Reinsurers braced for storms ahead
Global political and economic issues create a turbulent outlook for the reinsurance industry
While the weather in Monte Carlo is set to be fair for the Rendez-Vous, the reinsurance industry faces a turbulent outlook due to climate change, worsening international relations and economic strains.
The Russia-Ukraine war has created global political and economic convulsions, threatening essential energy and food supply chains.
It has also thrown parts of the industry into confusion, with agriculture, trade credit, aviation and marine underwriters scrambling to work out their exposures.
Despite some commentators calling the conflict a systemic loss for the reinsurance market, Willis Towers Watson has reportedly estimated the loss from the war at around $15bn – the equivalent of a midsized catastrophe.
S&P Global Ratings believes that it could eat into companies’ profits but is unlikely to erode their capital. Johannes Bender, a director at S&P, says: “The Russia-Ukraine conflict is a human tragedy, but we believe it’s manageable for reinsurance companies in terms of their exposures and losses.”
The problem, according to James Vickers, chairman international, reinsurance, at Gallagher Re, is that “this loss might fall not across the wider market, in the same way as a big cat, but instead it may fall on a more limited section.”
The uncertainty of whether the conflict will create losses such as for confiscated airliners – and how big the bill might be – has prompted players to reassess the wordings in their contracts.
Over the past couple of years, “We’ve seen the emergence of two unexpected systemic risk exposures that are embedded in the products we underwrite. The scale of the COVID-19 business interruption losses was completely unanticipated. Now, the Ukraine war is creating a lot of uncertainty as to whether there are insured losses in the speciality space. Very clearly, there’s an underappreciated systemic risk potential in some areas of that marketplace,” says Mike Mitchell, Swiss Re’s head of property and speciality underwriting, reinsurance.
Reinsurers are looking to tighten up their wordings to try and eliminate any confusion. “Our clear priorities are having absolute clarity over the coverage topics in the original wordings, whether it’s embedded cyber or the quality of war-exclusionary language in our contracts,” Mitchell adds.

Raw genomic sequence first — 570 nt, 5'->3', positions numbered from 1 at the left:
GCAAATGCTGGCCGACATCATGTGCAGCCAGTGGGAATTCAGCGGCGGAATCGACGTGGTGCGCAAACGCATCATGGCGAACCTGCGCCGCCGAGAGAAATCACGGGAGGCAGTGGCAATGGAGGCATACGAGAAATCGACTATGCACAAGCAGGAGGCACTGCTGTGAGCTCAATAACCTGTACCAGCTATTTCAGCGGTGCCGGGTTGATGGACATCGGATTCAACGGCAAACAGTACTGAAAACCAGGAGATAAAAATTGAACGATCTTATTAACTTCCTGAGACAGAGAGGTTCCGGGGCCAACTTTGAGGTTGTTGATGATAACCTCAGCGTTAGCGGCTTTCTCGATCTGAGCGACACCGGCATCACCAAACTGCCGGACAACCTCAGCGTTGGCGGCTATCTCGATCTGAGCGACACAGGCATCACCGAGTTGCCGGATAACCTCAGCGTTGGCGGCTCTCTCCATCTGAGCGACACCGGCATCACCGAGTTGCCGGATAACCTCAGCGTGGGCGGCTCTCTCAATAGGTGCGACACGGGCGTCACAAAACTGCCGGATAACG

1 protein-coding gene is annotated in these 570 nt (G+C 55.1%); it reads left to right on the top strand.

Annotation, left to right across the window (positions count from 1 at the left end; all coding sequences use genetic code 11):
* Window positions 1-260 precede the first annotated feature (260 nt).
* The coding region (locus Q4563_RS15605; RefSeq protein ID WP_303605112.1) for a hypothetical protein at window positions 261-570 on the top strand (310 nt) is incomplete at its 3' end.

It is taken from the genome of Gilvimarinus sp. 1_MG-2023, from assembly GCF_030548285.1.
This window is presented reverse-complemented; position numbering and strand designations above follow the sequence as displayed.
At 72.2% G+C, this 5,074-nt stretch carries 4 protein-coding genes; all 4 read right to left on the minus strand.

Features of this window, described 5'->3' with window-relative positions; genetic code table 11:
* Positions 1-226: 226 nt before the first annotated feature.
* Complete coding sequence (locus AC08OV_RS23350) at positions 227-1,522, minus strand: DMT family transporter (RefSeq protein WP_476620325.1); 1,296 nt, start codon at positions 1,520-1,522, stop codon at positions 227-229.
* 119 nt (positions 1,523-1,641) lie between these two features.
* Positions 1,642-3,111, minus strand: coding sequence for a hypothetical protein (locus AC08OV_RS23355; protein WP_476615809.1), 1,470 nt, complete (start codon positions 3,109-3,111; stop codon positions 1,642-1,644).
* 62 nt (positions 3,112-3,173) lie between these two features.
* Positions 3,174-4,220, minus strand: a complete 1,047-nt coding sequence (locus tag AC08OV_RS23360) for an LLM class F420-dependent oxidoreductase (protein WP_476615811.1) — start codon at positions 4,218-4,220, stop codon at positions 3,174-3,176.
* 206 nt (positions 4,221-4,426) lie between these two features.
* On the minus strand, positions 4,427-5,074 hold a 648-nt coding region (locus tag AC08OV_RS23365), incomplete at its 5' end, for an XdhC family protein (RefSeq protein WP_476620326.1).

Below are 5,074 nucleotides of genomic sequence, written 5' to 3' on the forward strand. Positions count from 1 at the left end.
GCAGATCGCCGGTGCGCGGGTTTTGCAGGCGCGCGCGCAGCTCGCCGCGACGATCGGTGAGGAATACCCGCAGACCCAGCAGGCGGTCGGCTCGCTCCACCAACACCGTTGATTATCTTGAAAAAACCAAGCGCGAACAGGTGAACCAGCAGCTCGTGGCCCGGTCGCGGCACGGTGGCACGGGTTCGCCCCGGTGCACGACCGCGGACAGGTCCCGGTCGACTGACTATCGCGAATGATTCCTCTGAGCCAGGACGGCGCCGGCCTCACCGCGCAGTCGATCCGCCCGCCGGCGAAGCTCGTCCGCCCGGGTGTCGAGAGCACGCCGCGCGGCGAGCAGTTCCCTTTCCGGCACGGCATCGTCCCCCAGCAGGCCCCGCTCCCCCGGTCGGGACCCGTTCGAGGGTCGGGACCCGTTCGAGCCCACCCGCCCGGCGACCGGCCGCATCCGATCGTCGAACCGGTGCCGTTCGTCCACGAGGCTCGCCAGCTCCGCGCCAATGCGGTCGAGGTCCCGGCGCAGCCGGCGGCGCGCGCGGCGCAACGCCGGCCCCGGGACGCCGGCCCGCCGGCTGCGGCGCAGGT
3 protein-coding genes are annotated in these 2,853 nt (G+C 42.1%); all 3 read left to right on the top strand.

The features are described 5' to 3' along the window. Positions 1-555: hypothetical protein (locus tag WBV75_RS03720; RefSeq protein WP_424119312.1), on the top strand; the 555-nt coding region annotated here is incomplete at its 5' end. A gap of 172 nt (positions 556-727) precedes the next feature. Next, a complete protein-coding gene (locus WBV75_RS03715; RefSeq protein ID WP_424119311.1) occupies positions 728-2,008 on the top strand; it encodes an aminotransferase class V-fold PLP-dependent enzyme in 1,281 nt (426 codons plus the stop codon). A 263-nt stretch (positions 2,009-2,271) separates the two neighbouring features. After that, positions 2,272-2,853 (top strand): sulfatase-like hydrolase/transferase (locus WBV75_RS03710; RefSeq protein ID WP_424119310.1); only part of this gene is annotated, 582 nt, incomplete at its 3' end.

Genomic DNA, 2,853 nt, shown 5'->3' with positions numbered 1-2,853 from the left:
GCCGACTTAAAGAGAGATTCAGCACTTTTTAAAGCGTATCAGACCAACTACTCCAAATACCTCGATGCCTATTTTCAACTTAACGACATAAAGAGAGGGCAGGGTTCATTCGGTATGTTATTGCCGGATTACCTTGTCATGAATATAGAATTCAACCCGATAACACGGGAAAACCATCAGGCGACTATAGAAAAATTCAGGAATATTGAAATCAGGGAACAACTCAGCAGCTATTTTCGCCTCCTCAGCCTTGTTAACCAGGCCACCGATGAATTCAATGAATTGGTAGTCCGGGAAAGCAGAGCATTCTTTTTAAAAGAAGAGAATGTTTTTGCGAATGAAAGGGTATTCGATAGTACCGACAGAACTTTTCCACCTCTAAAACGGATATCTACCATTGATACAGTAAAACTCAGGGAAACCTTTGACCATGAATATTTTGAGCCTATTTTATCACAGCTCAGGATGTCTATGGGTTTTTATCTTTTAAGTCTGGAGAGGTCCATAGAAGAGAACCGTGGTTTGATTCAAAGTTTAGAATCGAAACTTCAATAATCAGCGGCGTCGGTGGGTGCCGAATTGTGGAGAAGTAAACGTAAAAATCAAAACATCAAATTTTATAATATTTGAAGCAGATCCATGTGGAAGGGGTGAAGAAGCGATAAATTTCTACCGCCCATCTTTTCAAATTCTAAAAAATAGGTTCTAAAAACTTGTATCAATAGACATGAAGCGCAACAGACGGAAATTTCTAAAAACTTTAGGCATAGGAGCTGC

Rising prices equal rising risk
But the reinsurance industry is facing a sterner test than the Ukraine war. “Economic inflation is probably the biggest challenge that we face across all lines of business,” Mitchell says.
Rising prices mean rising values, which lead to more risk and, in turn, force companies to hold more capital. Although reinsurers’ capital has grown, thanks to better performance and buoyant equity markets – Gallagher Re estimates the core reinsurance industry’s capital grew by 10% in 2021 – that increase might not be enough to keep pace with rising inflation.
“Capital has increased, but given the uncertainty, particularly in the macro environment, the window of return on capital has not,” says Bertrand Romagne, CEO for international, reinsurance, at AXA XL Reinsurance. “As such, we need to service this capital while increasing profitability. The last eight years have, overall, been a mixed bag, so therefore the industry can’t be complacent. In a market like this strong discipline in underwriting needs to be exercised.”
Mitchell says: “It’s important for us to ensure that we’re fully able to assess inflationary exposure impacts on our loss exposures and then make sure that we can recover appropriate margins to compensate us for those. But also, we need to improve the returns that we’re making after we’ve risk adjusted all these exposures.”